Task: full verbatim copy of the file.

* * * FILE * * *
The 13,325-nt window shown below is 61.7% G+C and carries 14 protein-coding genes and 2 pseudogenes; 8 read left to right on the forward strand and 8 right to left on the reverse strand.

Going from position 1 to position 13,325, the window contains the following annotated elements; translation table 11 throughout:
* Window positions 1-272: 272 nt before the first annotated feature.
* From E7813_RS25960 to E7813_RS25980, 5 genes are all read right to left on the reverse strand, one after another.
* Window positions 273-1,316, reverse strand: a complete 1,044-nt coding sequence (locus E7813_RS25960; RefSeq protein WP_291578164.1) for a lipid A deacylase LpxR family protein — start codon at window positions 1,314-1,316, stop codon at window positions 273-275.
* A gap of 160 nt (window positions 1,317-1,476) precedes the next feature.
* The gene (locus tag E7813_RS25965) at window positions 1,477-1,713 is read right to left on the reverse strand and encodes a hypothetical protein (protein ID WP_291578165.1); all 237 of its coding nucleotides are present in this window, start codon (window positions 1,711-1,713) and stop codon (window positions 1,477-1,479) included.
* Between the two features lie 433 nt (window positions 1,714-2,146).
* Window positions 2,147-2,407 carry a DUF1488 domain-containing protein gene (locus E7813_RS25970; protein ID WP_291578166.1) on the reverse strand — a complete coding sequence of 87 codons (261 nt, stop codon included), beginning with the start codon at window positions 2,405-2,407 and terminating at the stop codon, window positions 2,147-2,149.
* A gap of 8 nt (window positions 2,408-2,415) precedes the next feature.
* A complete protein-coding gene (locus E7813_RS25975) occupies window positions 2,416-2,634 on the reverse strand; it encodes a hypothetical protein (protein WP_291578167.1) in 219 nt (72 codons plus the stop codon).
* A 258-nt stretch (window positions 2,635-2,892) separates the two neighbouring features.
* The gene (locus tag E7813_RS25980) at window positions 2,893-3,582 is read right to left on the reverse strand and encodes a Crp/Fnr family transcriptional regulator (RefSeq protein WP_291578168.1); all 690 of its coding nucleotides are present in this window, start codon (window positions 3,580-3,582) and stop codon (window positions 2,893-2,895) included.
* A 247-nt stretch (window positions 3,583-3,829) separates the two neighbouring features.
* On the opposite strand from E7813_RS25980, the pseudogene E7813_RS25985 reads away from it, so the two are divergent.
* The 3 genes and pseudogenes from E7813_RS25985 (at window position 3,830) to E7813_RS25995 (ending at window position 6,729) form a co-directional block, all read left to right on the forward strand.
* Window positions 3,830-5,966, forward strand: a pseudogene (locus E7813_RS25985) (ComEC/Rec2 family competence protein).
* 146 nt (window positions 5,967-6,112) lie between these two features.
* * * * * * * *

The 13,325-nt window shown below is 61.7% G+C and carries 14 protein-coding genes and 2 pseudogenes; 8 read left to right on the forward strand and 8 right to left on the reverse strand.

Going from position 1 to position 13,325, the window contains the following annotated elements; translation table 11 throughout:
* Window positions 1-272: 272 nt before the first annotated feature.
* From E7813_RS25960 to E7813_RS25980, 5 genes are all read right to left on the reverse strand, one after another.
* Window positions 273-1,316, reverse strand: a complete 1,044-nt coding sequence (locus E7813_RS25960; RefSeq protein WP_291578164.1) for a lipid A deacylase LpxR family protein — start codon at window positions 1,314-1,316, stop codon at window positions 273-275.
* A gap of 160 nt (window positions 1,317-1,476) precedes the next feature.
* The gene (locus tag E7813_RS25965) at window positions 1,477-1,713 is read right to left on the reverse strand and encodes a hypothetical protein (protein ID WP_291578165.1); all 237 of its coding nucleotides are present in this window, start codon (window positions 1,711-1,713) and stop codon (window positions 1,477-1,479) included.
* Between the two features lie 433 nt (window positions 1,714-2,146).
* Window positions 2,147-2,407 carry a DUF1488 domain-containing protein gene (locus E7813_RS25970; protein ID WP_291578166.1) on the reverse strand — a complete coding sequence of 87 codons (261 nt, stop codon included), beginning with the start codon at window positions 2,405-2,407 and terminating at the stop codon, window positions 2,147-2,149.
* A gap of 8 nt (window positions 2,408-2,415) precedes the next feature.
* A complete protein-coding gene (locus E7813_RS25975) occupies window positions 2,416-2,634 on the reverse strand; it encodes a hypothetical protein (protein WP_291578167.1) in 219 nt (72 codons plus the stop codon).
* A 258-nt stretch (window positions 2,635-2,892) separates the two neighbouring features.
* The gene (locus tag E7813_RS25980) at window positions 2,893-3,582 is read right to left on the reverse strand and encodes a Crp/Fnr family transcriptional regulator (RefSeq protein WP_291578168.1); all 690 of its coding nucleotides are present in this window, start codon (window positions 3,580-3,582) and stop codon (window positions 2,893-2,895) included.
* A 247-nt stretch (window positions 3,583-3,829) separates the two neighbouring features.
* On the opposite strand from E7813_RS25980, the pseudogene E7813_RS25985 reads away from it, so the two are divergent.
* The 3 genes and pseudogenes from E7813_RS25985 (at window position 3,830) to E7813_RS25995 (ending at window position 6,729) form a co-directional block, all read left to right on the forward strand.
* Window positions 3,830-5,966, forward strand: a pseudogene (locus E7813_RS25985) (ComEC/Rec2 family competence protein).
* 146 nt (window positions 5,967-6,112) lie between these two features.